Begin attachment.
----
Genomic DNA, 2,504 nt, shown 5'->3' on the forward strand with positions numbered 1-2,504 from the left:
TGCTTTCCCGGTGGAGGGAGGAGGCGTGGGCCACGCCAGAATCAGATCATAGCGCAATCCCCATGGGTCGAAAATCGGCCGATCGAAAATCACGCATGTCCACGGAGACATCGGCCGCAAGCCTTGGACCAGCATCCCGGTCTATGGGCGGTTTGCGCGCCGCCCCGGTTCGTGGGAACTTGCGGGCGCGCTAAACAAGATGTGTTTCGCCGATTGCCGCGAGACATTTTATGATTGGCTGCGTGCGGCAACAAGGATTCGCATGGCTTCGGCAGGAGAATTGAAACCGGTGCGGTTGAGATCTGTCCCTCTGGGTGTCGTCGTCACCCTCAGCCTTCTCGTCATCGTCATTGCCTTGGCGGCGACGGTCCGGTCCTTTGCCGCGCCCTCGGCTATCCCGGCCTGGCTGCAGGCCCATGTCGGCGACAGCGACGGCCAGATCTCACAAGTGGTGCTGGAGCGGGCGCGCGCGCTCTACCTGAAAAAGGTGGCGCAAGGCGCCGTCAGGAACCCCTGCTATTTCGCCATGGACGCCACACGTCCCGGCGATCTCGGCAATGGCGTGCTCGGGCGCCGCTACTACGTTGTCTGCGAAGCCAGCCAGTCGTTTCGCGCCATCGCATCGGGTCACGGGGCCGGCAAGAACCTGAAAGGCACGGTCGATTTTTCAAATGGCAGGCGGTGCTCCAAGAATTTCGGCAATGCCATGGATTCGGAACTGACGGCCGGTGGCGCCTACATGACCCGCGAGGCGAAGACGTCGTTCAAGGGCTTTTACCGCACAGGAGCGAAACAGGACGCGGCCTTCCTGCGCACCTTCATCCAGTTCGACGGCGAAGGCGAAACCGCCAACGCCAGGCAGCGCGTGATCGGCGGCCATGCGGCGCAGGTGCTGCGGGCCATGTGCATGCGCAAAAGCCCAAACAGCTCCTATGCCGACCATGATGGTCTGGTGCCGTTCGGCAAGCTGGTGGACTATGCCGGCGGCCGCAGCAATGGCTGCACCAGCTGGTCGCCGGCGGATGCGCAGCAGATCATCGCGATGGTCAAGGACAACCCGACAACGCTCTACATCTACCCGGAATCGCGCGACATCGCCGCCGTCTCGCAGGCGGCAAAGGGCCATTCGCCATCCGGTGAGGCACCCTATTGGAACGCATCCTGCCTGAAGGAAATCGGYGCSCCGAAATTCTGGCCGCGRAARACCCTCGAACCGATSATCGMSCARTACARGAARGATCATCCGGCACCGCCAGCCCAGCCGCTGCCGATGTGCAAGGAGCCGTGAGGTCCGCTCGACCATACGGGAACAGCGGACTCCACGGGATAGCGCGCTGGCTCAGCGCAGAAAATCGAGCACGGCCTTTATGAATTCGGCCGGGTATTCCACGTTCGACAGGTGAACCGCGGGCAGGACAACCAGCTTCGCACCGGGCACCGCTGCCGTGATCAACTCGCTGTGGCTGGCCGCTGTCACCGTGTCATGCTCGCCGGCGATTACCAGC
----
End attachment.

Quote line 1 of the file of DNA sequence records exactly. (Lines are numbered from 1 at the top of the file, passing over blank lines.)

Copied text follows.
Genomic DNA, 2,504 nt, shown 5'->3' on the forward strand with positions numbered 1-2,504 from the left: